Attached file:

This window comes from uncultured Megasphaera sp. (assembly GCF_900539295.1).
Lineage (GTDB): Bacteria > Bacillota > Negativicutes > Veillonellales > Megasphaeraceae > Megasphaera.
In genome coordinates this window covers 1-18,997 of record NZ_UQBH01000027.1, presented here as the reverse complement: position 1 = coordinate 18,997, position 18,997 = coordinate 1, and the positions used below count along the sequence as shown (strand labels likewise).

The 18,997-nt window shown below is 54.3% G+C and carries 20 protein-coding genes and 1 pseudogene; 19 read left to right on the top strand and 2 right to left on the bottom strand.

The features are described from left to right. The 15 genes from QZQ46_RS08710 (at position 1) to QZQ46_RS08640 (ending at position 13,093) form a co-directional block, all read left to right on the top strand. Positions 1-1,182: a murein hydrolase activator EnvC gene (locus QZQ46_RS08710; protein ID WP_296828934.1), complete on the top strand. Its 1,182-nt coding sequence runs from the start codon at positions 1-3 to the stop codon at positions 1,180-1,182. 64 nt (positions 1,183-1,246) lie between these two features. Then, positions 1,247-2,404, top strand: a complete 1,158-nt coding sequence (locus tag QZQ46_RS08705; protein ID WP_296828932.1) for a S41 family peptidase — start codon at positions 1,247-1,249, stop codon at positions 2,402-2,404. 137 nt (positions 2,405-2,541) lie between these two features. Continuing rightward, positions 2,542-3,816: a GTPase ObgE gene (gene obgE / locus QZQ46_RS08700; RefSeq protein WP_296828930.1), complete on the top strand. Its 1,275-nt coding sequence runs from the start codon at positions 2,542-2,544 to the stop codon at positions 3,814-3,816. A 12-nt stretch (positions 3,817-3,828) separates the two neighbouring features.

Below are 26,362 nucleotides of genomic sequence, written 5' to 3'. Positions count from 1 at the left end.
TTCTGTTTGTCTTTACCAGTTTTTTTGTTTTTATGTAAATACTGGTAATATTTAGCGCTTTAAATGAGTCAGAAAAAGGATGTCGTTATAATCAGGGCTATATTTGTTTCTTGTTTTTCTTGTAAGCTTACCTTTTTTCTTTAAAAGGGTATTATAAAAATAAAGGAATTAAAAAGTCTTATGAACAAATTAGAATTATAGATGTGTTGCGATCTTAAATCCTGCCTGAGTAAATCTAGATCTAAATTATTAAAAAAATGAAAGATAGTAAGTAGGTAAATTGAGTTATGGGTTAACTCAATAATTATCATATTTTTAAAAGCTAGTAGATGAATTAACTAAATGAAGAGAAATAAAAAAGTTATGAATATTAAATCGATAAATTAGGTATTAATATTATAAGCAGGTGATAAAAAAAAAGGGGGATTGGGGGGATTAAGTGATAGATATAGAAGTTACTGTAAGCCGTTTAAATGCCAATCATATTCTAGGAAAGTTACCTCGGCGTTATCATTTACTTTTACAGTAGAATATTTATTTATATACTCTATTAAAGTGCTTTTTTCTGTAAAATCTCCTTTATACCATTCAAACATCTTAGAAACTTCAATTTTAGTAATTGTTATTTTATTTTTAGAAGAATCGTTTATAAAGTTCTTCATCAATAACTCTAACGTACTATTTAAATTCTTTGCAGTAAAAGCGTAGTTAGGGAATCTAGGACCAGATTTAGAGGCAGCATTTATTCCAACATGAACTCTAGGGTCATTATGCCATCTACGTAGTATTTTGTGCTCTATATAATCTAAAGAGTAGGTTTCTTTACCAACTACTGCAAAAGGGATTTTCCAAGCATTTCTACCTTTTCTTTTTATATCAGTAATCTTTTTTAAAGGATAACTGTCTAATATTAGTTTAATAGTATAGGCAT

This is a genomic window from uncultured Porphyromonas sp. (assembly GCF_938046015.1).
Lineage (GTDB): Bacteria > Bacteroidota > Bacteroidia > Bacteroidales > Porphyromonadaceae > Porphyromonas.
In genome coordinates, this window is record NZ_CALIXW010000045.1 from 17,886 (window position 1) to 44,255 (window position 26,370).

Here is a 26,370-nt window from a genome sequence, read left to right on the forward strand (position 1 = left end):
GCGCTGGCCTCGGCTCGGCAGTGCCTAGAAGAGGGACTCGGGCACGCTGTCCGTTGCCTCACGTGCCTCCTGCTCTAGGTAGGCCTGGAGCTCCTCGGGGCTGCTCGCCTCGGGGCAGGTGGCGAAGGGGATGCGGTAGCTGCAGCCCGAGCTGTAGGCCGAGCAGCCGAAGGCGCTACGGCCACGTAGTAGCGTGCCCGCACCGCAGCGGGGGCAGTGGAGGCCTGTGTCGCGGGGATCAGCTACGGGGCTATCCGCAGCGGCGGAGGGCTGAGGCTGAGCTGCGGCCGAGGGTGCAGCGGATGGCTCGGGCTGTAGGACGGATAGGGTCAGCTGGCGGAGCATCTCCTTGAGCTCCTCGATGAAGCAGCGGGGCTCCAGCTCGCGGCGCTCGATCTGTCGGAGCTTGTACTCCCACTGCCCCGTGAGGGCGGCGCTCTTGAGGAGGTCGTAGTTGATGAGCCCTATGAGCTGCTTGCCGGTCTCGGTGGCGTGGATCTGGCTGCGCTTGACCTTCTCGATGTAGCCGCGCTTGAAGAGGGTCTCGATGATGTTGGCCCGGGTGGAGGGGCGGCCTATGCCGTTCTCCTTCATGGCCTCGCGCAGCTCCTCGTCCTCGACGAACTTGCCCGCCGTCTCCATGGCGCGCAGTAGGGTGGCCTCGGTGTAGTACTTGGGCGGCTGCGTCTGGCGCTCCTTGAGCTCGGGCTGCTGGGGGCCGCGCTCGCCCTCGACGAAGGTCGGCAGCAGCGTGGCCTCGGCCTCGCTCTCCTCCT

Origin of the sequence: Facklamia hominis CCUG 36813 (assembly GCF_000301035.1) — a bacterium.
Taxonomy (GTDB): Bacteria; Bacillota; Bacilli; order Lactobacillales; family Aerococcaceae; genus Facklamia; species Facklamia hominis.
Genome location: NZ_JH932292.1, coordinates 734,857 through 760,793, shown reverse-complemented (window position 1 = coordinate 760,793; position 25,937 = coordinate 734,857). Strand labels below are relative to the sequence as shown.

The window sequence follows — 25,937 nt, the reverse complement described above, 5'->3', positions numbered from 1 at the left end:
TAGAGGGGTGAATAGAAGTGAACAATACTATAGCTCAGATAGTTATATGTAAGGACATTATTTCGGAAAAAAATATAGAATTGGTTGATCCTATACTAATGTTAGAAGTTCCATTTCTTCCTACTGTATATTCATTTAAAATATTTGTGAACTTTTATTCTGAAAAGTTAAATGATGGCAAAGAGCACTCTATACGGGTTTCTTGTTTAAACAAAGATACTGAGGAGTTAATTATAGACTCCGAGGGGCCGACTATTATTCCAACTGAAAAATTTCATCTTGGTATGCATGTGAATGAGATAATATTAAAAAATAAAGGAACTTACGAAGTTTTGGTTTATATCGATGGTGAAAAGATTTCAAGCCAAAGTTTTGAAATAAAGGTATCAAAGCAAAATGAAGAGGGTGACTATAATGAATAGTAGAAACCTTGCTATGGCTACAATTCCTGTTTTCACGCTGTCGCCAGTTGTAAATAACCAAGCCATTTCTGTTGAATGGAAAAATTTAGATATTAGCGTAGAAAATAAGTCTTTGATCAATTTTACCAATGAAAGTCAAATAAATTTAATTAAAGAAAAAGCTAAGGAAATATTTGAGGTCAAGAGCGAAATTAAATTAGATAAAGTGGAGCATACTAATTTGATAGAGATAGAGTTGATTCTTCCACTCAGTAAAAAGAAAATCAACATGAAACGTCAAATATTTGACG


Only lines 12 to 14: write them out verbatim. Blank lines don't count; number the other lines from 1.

GCGCTGGCCTCGGCTCGGCAGTGCCTAGAAGAGGGACTCGGGCACGCTGTCCGTTGCCTCACGTGCCTCCTGCTCTAGGTAGGCCTGGAGCTCCTCGGGGCTGCTCGCCTCGGGGCAGGTGGCGAAGGGGATGCGGTAGCTGCAGCCCGAGCTGTAGGCCGAGCAGCCGAAGGCGCTACGGCCACGTAGTAGCGTGCCCGCACCGCAGCGGGGGCAGTGGAGGCCTGTGTCGCGGGGATCAGCTACGGGGCTATCCGCAGCGGCGGAGGGCTGAGGCTGAGCTGCGGCCGAGGGTGCAGCGGATGGCTCGGGCTGTAGGACGGATAGGGTCAGCTGGCGGAGCATCTCCTTGAGCTCCTCGATGAAGCAGCGGGGCTCCAGCTCGCGGCGCTCGATCTGTCGGAGCTTGTACTCCCACTGCCCCGTGAGGGCGGCGCTCTTGAGGAGGTCGTAGTTGATGAGCCCTATGAGCTGCTTGCCGGTCTCGGTGGCGTGGATCTGGCTGCGCTTGACCTTCTCGATGTAGCCGCGCTTGAAGAGGGTCTCGATGATGTTGGCCCGGGTGGAGGGGCGGCCTATGCCGTTCTCCTTCATGGCCTCGCGCAGCTCCTCGTCCTCGACGAACTTGCCCGCCGTCTCCATGGCGCGCAGTAGGGTGGCCTCGGTGTAGTACTTGGGCGGCTGCGTCTGGCGCTCCTTGAGCTCGGGCTGCTGGGGGCCGCGCTCGCCCTCGACGAAGGTCGGCAGCAGCGTGGCCTCGGCCTCGCTCTCCTCCT

Origin of the sequence: Facklamia hominis CCUG 36813 (assembly GCF_000301035.1) — a bacterium.
Taxonomy (GTDB): Bacteria; Bacillota; Bacilli; order Lactobacillales; family Aerococcaceae; genus Facklamia; species Facklamia hominis.